From Wildlife Extra:
Traffickers caught with Australian reptiles hidden in luggage
Two separate operations by State and Commonwealth authorities have thwarted the attempted trafficking of hundreds of Western Australian native animals.
Four men have been arrested and charged with animal trafficking in a joint investigation by the Australian Customs and Border Protection Service (ACBPS) and the Western Australia (WA) Department of Parks and Wildlife.
Two men from Russia and two from the Czech Republic were arrested by ACBPS officers at Perth International Airport after the discovery of more than 150 reptiles and amphibians allegedly hidden in hollowed out books and cigarette packets contained in packages posted from Australian addresses to European destinations.
Two of the men also allegedly had reptiles hidden in their luggage at the airport.
Parks and Wildlife officers identified 157 skinks, geckos, frogs, pygmy pythons, a dead death adder, a number of invertebrates and 33 dead reptiles which appear to have been tagged for use as specimens.
All of the men face charges under the Commonwealth Environment Protection and Biodiversity Conservation Act 1999 and Western Australia’s Wildlife Conservation Act 1950.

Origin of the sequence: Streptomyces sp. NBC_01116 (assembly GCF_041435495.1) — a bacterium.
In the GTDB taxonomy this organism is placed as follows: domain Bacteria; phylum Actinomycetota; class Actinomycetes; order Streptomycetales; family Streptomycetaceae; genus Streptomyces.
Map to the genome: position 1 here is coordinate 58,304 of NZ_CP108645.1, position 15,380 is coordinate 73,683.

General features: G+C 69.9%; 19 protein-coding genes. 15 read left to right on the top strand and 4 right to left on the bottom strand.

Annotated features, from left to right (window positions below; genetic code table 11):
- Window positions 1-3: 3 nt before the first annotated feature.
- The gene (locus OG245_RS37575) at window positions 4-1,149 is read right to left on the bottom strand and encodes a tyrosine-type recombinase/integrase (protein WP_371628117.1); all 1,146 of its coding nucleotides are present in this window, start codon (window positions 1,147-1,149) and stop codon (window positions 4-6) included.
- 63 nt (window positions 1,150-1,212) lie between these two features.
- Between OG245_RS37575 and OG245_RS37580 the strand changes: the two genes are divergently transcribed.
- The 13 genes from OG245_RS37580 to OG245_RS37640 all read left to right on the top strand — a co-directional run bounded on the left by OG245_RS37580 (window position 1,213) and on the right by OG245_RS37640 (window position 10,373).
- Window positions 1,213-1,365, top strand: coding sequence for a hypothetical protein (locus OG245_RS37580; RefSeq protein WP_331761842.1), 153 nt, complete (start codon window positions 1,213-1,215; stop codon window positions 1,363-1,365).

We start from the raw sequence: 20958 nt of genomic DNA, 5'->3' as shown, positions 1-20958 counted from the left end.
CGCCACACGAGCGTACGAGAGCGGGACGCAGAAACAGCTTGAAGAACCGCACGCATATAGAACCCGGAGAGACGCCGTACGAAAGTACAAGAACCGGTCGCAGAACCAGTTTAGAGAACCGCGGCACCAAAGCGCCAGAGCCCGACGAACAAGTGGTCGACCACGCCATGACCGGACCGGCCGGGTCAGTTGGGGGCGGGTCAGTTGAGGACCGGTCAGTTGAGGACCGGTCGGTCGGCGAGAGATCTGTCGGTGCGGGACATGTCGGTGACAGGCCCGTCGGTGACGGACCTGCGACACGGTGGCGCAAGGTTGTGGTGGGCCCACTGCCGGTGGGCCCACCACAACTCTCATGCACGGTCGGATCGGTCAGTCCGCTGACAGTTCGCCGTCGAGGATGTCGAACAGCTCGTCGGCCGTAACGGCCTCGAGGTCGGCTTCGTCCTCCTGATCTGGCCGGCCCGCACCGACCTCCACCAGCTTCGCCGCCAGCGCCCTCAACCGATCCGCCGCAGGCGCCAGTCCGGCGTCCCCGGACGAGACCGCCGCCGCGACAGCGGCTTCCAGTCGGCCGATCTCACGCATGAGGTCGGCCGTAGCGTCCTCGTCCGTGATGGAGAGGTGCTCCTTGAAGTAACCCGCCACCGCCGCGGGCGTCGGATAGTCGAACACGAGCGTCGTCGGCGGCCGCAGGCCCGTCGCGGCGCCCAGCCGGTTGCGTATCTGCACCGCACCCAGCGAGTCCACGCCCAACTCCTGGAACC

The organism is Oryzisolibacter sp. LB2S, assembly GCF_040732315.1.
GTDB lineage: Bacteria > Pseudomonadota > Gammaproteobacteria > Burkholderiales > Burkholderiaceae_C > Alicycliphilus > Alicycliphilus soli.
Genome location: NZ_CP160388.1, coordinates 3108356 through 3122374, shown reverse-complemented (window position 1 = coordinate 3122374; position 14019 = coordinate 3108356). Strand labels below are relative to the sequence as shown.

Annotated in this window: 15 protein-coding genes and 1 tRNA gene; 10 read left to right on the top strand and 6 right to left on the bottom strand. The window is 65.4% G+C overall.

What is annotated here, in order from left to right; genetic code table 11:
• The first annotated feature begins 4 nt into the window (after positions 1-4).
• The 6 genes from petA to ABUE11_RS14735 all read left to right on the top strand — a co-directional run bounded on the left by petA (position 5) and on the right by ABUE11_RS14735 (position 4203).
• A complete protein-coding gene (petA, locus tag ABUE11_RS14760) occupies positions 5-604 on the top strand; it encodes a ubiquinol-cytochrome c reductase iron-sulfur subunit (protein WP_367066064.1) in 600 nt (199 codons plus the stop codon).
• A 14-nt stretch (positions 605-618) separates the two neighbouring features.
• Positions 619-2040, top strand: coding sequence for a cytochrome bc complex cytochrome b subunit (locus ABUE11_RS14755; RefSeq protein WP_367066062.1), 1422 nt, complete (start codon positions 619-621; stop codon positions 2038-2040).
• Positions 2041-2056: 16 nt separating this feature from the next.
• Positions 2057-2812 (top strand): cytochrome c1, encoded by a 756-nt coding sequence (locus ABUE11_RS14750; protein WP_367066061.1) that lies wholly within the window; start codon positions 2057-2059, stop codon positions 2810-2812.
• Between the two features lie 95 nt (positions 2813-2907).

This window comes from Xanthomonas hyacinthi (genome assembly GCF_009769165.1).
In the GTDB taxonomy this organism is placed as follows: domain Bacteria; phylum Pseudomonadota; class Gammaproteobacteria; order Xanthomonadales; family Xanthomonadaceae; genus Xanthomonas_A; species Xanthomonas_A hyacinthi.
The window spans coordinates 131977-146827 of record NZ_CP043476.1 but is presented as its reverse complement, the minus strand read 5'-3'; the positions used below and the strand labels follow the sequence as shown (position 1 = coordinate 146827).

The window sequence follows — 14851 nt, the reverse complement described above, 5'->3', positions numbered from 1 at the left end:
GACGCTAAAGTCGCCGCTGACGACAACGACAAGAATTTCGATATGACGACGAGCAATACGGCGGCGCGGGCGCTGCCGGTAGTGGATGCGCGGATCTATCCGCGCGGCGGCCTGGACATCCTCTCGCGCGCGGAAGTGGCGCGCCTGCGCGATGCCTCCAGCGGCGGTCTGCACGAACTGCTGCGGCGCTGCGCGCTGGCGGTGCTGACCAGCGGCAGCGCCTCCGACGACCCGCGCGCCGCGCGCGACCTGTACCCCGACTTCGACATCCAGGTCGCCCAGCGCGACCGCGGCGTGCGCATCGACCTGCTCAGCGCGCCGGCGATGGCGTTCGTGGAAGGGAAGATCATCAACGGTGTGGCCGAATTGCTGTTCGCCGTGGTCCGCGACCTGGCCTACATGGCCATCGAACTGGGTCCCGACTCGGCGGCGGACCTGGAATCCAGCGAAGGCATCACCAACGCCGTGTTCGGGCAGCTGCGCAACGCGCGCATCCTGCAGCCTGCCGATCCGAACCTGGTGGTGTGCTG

ACBPS WA Investigations, Compliance and Enforcement Manager, Vesna Watt, warned of the significant penalties for those attempting to export wildlife.
“These arrests should serve as a warning to those looking to illegally exploit Australia’s natural fauna,” Ms Watt said. “Customs and Border Protection takes these matters seriously and those caught could face up to 10 years in prison.”
During a separate Parks and Wildlife operation, a total of 92 reptiles were found at Broome, Derby and New South Wales post offices and in a vehicle intercepted in Broome by WA Police.
A male from Western Australia and two NSW-based males, including a minor, could face more than 90 charges under the Wildlife Conservation Act.
Senior wildlife officer Rick Dawson said the two incidents represented a major breakthrough in the detection of reptile trafficking in WA history, with such a large number of animals rescued within a short period of time.
“Together, more than 240 native species have been prevented from leaving the State in the space of a week,” Mr Dawson said.
“Posting animals in packages and secreting them in luggage is not only illegal but cruel and inhumane – more than 20 of the reptiles were either dead by the time these parcels were intercepted, or have since died.
“The cooperative effort by agencies to conduct these operations and protect native wildlife is outstanding.”
Mr Dawson said among the animals seized from the operations were several species of reptiles listed as Specially Protected under the Wildlife Conservation Act. “Our aim is to always release rescued animals back into the wild, if possible,” he said.